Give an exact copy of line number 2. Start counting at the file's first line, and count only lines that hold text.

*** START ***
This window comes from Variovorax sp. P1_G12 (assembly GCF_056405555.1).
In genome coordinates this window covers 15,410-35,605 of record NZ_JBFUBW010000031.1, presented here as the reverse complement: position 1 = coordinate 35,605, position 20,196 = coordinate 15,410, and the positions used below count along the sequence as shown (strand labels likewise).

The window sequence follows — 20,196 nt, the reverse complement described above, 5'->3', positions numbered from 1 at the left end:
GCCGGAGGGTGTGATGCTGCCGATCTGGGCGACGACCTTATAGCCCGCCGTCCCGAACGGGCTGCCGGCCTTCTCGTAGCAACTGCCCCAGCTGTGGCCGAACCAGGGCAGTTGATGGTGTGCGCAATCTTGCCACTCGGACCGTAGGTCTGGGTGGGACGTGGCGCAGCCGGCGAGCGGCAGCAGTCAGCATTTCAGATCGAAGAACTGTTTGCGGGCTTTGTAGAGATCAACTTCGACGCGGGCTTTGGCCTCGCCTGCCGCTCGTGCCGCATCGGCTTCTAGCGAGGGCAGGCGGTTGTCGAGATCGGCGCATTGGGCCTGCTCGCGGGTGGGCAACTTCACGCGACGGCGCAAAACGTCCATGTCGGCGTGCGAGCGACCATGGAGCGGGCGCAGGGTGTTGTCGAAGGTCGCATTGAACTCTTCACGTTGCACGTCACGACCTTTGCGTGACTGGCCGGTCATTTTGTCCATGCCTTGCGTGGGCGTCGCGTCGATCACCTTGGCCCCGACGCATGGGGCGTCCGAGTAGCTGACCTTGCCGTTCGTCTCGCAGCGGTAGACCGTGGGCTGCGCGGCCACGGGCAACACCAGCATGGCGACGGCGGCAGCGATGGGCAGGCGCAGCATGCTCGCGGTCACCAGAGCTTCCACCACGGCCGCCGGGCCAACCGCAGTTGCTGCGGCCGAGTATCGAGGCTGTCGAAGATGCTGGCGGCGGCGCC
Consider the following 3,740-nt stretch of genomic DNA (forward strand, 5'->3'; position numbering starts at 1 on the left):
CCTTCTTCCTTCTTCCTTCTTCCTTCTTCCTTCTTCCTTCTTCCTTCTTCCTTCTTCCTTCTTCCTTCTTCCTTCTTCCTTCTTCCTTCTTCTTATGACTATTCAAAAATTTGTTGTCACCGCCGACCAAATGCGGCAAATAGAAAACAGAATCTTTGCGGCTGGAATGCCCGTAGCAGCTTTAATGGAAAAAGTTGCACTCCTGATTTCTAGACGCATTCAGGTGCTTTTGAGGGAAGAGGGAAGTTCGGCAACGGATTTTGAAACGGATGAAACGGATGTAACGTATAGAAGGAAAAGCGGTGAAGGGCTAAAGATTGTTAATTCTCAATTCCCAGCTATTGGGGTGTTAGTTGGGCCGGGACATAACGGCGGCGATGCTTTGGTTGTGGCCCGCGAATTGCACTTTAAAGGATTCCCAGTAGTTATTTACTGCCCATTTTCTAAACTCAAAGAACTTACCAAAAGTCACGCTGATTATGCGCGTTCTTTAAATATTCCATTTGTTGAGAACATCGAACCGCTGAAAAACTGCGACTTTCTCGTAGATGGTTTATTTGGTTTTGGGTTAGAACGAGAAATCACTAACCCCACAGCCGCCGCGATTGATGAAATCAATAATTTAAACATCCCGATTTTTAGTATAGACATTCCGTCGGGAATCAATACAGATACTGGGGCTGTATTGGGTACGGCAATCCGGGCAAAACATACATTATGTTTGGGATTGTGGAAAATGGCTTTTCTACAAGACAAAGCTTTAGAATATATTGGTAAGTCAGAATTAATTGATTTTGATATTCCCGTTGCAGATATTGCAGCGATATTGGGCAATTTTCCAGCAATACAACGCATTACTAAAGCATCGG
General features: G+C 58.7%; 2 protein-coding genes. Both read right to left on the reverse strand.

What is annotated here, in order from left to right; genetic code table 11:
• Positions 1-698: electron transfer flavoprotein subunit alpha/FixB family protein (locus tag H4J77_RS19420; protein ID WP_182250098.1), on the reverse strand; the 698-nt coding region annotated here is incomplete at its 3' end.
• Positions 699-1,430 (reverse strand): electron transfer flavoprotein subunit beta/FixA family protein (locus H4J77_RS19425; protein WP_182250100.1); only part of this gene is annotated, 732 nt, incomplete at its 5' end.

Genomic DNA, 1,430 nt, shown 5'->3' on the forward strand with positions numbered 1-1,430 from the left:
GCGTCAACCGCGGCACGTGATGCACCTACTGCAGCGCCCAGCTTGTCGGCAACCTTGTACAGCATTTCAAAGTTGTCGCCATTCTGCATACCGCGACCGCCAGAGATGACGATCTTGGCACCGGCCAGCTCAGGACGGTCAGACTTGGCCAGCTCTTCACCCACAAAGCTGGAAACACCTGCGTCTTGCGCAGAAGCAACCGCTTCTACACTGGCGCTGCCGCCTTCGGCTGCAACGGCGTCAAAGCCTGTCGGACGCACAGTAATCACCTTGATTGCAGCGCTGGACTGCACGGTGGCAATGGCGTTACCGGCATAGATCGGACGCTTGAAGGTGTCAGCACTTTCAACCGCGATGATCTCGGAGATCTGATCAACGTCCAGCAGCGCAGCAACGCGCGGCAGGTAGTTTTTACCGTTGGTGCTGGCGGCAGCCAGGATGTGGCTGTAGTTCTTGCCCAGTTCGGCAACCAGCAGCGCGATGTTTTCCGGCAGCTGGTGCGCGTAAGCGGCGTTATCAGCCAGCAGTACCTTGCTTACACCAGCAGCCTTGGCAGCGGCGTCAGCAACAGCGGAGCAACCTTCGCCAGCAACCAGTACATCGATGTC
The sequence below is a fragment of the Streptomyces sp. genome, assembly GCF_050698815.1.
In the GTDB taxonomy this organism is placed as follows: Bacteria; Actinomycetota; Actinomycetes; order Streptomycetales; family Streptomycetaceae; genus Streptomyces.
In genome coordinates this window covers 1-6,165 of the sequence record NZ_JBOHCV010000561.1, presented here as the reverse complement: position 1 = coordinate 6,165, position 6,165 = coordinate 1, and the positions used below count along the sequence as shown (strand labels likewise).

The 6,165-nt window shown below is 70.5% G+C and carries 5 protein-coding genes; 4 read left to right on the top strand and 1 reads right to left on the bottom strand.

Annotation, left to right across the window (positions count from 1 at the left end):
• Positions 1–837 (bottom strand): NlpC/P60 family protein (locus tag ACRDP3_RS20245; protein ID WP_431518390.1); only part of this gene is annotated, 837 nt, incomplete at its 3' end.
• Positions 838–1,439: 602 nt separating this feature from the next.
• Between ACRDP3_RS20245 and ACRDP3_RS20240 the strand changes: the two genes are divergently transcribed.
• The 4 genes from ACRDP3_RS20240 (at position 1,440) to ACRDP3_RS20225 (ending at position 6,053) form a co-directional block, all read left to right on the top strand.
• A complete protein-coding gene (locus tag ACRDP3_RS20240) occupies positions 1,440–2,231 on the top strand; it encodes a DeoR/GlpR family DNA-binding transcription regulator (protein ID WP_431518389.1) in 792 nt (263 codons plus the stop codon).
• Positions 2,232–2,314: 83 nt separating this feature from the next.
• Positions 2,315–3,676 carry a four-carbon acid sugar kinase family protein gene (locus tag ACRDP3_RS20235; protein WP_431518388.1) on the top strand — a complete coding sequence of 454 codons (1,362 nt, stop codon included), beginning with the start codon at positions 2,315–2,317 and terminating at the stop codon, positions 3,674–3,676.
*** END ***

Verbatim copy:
In genome coordinates this window covers 15,410-35,605 of record NZ_JBFUBW010000031.1, presented here as the reverse complement: position 1 = coordinate 35,605, position 20,196 = coordinate 15,410, and the positions used below count along the sequence as shown (strand labels likewise).